After weeks of lurching, Congress moved swiftly on Thursday toward a deal extending the payroll-tax holiday and unemployment benefits, averting a partial government shutdown in the process.
An abrupt shift by Democrats ended the stalemate. By late Thursday, congressional leaders had almost resolved how to extend the payroll-tax cut and federal unemployment insurance as well as prevent doctors who accept Medicare from taking a pay cut. A temporary deal lasting two months, in case a deal for a one-year package doesn’t completely gel in time, was also in the works.
Negotiations now focus on how to pay for those measures.
“The more difficult challenge is, how you deal with offsets?” said Sen. Ben Cardin, D-Md., a Finance Committee member.
Senate Democrats are eyeing a Saturday vote on the package.
The breakthrough moved the stalled trillion-dollar omnibus spending bill. The White House and Senate Majority Leader Harry Reid, D-Nev., had blocked passage of the measure that rolls up the nine remaining fiscal year 2012 spending bills until a payroll deal was reached. The current stopgap measure funding most government agencies expires at midnight on Friday.
Democratic conferees finally signed the appropriations package on Thursday night after withholding their John Hancocks to gain leverage in the payroll-tax cut debate. The House was set to take up the report on Friday after the House Rules Committee met late on Thursday night to set the parameters of its debate. House Appropriations Committee Chairman Harold Rogers, R-Ky., got the omnibus ball rolling earlier on Thursday when he acceded to White House and Democratic requests to reopen the mammoth measure.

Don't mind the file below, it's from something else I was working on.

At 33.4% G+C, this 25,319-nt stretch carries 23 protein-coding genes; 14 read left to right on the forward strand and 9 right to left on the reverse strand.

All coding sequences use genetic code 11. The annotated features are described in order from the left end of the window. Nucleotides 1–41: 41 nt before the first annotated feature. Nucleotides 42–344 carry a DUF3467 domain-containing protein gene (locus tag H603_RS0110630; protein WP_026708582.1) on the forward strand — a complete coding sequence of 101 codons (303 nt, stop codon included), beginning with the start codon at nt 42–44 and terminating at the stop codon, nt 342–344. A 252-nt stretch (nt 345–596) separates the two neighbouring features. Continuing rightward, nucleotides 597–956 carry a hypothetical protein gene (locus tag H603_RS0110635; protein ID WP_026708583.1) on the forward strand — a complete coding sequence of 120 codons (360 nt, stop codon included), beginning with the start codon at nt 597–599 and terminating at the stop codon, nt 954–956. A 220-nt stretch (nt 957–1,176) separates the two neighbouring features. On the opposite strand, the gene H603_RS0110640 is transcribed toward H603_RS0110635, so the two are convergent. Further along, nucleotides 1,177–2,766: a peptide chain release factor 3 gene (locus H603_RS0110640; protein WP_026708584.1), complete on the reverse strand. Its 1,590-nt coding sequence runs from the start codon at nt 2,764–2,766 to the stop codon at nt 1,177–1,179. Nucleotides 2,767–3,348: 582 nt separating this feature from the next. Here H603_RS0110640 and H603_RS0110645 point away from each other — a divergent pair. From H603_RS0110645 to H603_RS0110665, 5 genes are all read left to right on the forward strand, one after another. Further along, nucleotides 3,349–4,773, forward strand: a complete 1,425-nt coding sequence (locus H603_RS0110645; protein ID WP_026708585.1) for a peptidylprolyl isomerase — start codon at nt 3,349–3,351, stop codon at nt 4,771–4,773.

The shift was striking. On Wednesday, Reid and Senate Minority Leader Mitch McConnell, R-Ky., exchanged shots and parliamentary maneuvers aimed at driving talking points on the Senate floor while the administration planned for the possibility of a shutdown. By Thursday morning, the two leaders were confidently predicting Congress would complete both bills and head home for Christmas with a few days to spare and the government still open.
The change appeared to reflect an abrupt decision on Wednesday by Democratic leaders and President Obama to jettison a political fight they had picked with Republicans over the payroll-tax cut and focus on compromising.
In a fight in which Republicans oppose Democrats’ efforts to extend unemployment benefits and the temporary payroll-tax cut—expiration of which would slap the average worker with $1,000 tax hike—Democrats calculated that they win politically. Because many Republicans agree with that assessment, GOP leaders have said they are on board—as long as they approve of how the measures are paid for.
The latest developments mean that a deal was always achievable and likely. Democrats just postponed it by forcing votes on proposals that linked the payroll tax holiday to a surtax on incomes of more than $1 million a year. Democrats knew Republicans would balk and believed that on the campaign trail next year they could paint GOP opposition to a tax increase on millionaires as coming at the expense of the middle class.
Democratic leaders, long expected to eventually drop the surtax, finally did so during a Wednesday meeting with Obama.
“That’s gone,” Senate Finance Chairman Max Baucus, D-Mont., said on Thursday.